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Lucy Charles-Barclay shares killer tips for anybody doing their first Ironman race

Lucy Charles-Barclay on first time Ironman training.

Staff Reporter
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Having proven over the past few years to be one of the very best long-distance athletes in the world, Brit Lucy Charles-Barclay is an inspiration to many people taking up the sport of triathlon.

Her IRONMAN 70.3 World Championship title and four Kona podiums, combined with her engaging and accessible online profile, have cemented her status as one of the leading influences for first-time participants.

In her most recent YouTube video, the PTO World #3 shares everything she wishes she knew before her first Ironman, offering great advice for anyone out there that’s looking at how to get started.

Ironman tips from Lucy Charles-Barclay

Working with esteemed coach Dan Lorang, Charles-Barclay has become one of the most consistent athletes in the sport and her first piece of advice for athletes with long-course ambitions is to seek advice or support from a coach.

She explained: “Depending on what you want to do in this first Ironman and what you want to achieve, I would say one of the best things you can do is seek out a coach or find someone who will give you advice along the way and put together a solid plan you will stick to.

“The worst thing you can do when you’re training for an Ironman is have to wake up and think what training you’re doing that day. You need to have a solid plan so even the day before training you know what you’re doing.” 

Emphasising the importance of planning, Charles-Barclay highlights that a fundamental part of preparing to train for an Ironman is honestly assessing the time you can commit and working out your strengths and weaknesses.

“You want to look at when the race is, how many weeks you have to train for it and how much time you can give to your training each week based on other commitments, like work or family time. Then, you can look at how you will spread that training out over the week.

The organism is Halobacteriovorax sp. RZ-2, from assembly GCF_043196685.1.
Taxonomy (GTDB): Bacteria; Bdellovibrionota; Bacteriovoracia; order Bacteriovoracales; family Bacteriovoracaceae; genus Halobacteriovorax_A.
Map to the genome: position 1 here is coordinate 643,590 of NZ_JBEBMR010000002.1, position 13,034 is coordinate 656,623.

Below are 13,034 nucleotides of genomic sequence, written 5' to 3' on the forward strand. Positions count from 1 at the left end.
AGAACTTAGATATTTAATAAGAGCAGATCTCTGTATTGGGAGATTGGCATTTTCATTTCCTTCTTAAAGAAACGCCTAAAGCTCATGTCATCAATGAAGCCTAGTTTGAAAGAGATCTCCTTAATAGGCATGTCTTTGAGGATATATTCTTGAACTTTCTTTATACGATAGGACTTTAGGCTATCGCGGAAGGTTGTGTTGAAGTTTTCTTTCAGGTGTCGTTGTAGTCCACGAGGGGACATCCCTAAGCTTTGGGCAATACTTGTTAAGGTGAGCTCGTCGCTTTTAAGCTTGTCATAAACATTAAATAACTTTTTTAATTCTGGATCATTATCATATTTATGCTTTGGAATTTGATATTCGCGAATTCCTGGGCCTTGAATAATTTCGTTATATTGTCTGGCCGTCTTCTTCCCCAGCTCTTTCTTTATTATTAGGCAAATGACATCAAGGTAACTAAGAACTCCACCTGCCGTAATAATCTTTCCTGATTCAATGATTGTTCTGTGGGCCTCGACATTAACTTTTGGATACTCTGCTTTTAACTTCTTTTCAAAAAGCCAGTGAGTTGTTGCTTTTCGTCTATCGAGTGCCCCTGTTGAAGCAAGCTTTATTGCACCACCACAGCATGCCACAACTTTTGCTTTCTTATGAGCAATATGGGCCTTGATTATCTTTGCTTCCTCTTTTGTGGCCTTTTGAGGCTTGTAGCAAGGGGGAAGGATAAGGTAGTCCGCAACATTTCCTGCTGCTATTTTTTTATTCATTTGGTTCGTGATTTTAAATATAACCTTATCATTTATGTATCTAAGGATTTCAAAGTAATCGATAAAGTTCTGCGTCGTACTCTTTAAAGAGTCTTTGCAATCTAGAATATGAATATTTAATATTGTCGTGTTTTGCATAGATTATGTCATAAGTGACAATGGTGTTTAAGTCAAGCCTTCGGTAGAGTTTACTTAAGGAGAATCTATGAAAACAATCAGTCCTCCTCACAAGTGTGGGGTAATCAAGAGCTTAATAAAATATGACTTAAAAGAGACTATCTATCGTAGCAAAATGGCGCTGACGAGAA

“You’ll also want to look at what your strengths and weaknesses are. If you’re a strong cyclist you might want to focus on your swim which might be your weakness for example. It’s all about just balancing things that way.” 

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“You also need to be flexible”

Whilst planning is key, balance and flexibility in training might be even more important, with Lucy stressing that a measured approach to training will help ensure you avoid burnout and injuries.

Lucy Charles Barclay PTO European Open 2023 Ibiza photo credit PTO / James Mitchell
[Photo credit PTO / James Mitchell]

“If you have a solid plan you can follow, you can work everything else around that. However, if you do end up having a missed session, don’t stress as you have to also be flexible depending on how you feel.

“It is important to not get too too bogged down by the training plan and think you have to do everything perfectly. I change little parts of my plan on a weekly basis based on how I feel, so just use the schedule as a guide to make your life easier.”

Finally, the Brit believes patient progress is a very important factor, as she warns that ramping up the training instead of building things up slowly can hamper progress in the long run.

“I also think it’s really important if it’s your first Ironman to build up your training gradually, don’t go from zero to hero and just be realistic with where you’re at and where you want to be.” 

Tomos Land
Written by
Tomos Land
Tomos Land is a triathlon & running journalist whose expertise lies in the professional world of short course & long distance triathlon, though he also boasts an extensive knowledge of ultra-running.

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